Study Shows Signs of Underground Ocean On a Saturn Moon
Enceladus - a small moon orbiting the giant ringed planet Saturn - can be added to the growing list of places other than Earth that have oceans, according to a new study.
However its distance being around 1.3 billion km away from the outer solar system rules out any possibility of water existing in the liquid form.
According to gravity measurements taken by US space agency NASA, the moon contains an underground ocean in its southern hemisphere. Researchers believe that the ocean would be at least as big as Lake Superior.
As far as computer models are suggesting, the ocean is likely to be sandwiched between the moon's rocky core and its ice-covered surface. Researchers added that tidal heat from gravitational tugging by Saturn and other sister moons might be the reason of the formation of the ocean.
"An underground ocean provides one possible story to explain why water is gushing out of these fractures," said planetary scientist David Stevenson, with the California Institute of Technology in a press release.
"The prospect of liquid water, particularly water that comes close enough to rock to leach out minerals, raises the likelihood that Enceladus has chemistry suitable for life," planetary scientist Jonathan Lunine with Cornell University told reporters on a conference call on Wednesday, as quoted by NDTV.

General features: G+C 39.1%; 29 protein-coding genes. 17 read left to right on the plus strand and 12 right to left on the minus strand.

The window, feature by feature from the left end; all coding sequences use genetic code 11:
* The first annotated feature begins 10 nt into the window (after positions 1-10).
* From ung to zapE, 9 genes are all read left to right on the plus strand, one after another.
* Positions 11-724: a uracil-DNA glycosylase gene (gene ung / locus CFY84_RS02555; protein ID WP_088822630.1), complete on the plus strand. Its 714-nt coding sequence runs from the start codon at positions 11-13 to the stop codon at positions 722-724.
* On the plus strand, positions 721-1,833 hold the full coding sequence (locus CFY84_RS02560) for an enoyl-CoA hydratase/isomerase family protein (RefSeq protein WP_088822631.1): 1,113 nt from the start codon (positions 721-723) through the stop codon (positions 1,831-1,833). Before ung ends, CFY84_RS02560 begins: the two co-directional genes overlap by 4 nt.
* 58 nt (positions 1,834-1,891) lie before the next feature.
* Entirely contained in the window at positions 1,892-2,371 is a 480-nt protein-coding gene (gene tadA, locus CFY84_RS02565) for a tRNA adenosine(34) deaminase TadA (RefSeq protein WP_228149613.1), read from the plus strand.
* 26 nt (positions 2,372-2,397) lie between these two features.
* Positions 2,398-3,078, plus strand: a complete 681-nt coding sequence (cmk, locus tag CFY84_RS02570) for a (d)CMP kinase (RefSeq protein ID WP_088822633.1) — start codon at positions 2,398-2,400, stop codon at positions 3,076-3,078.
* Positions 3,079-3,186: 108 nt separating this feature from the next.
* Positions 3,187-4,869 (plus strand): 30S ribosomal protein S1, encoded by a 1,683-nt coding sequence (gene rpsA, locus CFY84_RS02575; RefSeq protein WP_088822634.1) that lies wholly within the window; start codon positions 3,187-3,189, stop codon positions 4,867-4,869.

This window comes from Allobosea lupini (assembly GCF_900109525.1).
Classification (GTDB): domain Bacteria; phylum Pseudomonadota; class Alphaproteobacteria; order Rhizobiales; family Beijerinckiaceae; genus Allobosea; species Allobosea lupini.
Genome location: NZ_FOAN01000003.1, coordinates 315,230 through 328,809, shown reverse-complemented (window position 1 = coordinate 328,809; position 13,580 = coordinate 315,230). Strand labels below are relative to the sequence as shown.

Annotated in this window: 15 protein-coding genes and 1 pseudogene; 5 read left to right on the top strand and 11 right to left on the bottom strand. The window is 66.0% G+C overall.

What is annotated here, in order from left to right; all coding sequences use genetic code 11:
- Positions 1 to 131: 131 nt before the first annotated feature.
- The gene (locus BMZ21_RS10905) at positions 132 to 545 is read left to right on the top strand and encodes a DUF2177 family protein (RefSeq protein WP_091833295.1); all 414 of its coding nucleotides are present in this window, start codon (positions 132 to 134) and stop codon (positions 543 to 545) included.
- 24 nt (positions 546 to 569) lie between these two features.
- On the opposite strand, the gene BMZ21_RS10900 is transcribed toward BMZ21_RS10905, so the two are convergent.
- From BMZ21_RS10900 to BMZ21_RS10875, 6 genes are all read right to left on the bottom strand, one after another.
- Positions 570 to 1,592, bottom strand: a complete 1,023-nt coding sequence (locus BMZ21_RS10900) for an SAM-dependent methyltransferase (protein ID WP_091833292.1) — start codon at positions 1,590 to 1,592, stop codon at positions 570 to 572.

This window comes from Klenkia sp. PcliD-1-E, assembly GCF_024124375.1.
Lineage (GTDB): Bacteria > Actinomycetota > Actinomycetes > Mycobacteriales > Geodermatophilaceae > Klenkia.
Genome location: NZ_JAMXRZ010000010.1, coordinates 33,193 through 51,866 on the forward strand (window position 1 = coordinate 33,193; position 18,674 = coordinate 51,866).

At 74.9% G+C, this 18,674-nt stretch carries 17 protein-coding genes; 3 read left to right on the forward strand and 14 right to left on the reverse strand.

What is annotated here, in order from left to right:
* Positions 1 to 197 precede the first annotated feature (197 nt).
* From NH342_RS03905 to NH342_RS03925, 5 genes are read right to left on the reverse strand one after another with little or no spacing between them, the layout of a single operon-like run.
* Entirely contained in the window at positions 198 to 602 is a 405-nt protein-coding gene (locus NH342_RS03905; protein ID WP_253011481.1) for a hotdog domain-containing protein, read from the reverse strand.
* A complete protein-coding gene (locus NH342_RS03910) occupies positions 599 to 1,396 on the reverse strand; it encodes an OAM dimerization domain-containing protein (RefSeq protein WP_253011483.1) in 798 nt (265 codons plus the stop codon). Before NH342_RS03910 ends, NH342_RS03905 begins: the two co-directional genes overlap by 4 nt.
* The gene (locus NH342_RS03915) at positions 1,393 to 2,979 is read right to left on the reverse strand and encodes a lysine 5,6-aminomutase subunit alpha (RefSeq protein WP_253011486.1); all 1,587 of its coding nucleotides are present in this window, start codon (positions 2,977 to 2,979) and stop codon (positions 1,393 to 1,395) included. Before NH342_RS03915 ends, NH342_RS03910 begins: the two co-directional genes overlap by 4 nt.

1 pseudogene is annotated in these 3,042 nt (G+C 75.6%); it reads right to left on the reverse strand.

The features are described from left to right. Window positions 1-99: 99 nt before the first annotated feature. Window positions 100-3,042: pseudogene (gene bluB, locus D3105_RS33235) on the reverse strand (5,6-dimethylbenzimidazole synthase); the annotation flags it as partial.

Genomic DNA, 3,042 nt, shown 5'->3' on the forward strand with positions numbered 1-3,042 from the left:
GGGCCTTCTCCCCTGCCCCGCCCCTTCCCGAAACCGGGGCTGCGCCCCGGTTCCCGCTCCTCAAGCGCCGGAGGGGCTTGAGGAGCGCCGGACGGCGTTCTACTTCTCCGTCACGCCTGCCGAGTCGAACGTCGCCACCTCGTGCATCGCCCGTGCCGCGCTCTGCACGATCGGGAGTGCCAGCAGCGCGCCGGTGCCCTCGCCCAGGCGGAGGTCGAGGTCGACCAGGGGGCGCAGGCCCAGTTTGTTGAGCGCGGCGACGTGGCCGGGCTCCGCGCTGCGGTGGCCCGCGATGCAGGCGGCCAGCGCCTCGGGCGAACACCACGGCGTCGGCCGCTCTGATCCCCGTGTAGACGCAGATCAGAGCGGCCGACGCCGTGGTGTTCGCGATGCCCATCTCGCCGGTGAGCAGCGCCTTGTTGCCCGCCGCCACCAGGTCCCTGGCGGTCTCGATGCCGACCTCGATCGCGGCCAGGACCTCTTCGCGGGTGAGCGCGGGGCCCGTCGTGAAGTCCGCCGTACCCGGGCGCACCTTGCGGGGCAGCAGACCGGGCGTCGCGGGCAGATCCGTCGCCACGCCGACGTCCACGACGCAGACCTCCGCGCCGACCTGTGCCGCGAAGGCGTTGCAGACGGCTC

"The interior of Enceladus is a very attractive potential place to look for life," Lunine added.
Enceladus is about 500 km in diameters and joins the elite group of places beyond Earth containing water such as Saturn's large moon Titan and Jupiter's Europa.
"I don't know which of the two is going to be more likely to have life. It might be both. It could be neither. I think what this discovery tells us is that we just need to be more aggressive in getting the next generation of spacecraft both to Europa and to the Saturn system once the Cassini mission is over," Lunine said in a press release.
The research has been published in the journal Science.